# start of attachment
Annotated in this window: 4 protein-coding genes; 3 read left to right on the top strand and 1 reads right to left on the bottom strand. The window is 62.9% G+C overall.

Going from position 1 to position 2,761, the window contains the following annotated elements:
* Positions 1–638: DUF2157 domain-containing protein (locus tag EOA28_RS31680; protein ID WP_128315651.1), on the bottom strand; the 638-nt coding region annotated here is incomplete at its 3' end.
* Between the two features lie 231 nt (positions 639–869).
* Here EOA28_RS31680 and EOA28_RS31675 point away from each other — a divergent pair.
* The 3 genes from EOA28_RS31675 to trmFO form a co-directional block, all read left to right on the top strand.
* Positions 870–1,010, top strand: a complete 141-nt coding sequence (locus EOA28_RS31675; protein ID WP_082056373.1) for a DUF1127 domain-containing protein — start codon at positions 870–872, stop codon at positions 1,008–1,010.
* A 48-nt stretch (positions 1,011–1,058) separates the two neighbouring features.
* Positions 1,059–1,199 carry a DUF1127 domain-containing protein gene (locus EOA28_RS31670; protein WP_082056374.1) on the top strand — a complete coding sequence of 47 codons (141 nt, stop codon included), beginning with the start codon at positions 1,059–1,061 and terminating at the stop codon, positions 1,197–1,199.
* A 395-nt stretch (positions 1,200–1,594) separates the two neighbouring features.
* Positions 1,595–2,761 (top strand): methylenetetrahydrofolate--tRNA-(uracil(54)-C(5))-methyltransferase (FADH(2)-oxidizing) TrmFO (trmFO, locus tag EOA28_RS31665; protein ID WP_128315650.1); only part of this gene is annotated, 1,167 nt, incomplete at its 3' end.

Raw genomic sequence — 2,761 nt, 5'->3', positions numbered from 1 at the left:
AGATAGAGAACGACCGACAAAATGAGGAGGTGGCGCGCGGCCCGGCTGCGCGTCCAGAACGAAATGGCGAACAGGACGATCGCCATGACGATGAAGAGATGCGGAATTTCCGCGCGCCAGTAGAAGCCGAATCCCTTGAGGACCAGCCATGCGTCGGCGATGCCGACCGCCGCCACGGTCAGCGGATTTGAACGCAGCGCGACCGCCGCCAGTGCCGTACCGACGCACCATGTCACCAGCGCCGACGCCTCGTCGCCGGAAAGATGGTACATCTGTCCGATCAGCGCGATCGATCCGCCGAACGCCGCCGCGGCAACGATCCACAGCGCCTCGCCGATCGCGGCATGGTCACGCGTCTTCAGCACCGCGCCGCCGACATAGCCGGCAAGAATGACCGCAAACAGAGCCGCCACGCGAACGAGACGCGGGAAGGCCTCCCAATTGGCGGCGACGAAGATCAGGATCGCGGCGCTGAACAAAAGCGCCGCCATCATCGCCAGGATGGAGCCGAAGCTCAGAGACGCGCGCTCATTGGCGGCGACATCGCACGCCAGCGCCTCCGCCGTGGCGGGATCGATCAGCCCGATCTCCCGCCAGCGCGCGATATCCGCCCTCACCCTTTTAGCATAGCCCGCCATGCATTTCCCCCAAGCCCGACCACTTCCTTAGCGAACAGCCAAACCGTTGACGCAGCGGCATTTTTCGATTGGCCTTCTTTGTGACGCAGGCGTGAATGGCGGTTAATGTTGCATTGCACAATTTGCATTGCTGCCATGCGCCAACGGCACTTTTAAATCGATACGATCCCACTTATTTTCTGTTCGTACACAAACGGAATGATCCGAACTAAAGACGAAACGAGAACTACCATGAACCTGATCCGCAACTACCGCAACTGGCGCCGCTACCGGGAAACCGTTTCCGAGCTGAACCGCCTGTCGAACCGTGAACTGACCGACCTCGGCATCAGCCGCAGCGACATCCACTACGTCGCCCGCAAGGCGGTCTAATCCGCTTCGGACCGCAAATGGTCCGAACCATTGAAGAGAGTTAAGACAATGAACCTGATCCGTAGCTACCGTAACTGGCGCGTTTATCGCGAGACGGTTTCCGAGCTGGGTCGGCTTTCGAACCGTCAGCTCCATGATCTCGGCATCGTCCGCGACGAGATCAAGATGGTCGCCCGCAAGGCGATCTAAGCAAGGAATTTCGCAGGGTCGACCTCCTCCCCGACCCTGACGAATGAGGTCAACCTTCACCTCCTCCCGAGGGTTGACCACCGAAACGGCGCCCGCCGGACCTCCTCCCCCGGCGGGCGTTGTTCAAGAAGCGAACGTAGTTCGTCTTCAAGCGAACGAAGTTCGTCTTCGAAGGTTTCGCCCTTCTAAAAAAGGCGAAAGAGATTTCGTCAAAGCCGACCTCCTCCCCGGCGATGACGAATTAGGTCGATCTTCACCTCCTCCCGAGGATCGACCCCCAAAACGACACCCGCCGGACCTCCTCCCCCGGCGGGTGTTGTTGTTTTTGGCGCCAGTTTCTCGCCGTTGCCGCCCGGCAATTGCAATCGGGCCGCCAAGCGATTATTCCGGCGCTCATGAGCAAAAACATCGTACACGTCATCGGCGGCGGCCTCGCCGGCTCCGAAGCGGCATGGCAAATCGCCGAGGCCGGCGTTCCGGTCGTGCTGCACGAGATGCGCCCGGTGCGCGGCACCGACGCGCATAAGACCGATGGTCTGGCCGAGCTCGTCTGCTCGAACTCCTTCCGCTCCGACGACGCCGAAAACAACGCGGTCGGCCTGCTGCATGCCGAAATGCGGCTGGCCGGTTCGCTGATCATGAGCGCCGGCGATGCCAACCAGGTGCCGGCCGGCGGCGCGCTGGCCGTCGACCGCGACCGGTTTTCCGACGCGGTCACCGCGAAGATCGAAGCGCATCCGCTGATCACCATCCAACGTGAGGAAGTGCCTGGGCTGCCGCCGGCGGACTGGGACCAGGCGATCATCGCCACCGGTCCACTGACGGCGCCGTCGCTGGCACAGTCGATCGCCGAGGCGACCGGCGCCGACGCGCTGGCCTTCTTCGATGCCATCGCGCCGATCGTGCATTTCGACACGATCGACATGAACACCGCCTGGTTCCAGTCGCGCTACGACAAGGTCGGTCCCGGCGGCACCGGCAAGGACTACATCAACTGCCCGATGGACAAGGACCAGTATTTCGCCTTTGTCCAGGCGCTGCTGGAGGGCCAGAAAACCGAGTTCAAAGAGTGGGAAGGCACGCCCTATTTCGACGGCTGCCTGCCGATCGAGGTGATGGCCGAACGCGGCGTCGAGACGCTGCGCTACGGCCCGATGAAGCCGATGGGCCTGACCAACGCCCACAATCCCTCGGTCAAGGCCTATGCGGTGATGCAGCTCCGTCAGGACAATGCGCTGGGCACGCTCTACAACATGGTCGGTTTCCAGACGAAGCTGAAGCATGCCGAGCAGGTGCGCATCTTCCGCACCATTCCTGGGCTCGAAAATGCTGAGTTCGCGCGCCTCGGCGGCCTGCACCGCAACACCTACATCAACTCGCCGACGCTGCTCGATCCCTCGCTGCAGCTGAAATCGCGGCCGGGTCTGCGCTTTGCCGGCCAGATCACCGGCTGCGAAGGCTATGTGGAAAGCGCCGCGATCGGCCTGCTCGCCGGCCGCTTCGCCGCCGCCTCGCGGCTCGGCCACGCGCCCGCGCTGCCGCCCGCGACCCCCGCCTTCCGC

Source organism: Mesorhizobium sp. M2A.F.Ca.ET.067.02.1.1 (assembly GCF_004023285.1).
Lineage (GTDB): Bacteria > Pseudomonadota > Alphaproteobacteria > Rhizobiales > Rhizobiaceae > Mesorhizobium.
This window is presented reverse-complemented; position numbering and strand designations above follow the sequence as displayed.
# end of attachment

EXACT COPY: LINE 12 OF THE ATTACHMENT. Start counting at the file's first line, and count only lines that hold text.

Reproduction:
Raw genomic sequence — 2,761 nt, 5'->3', positions numbered from 1 at the left: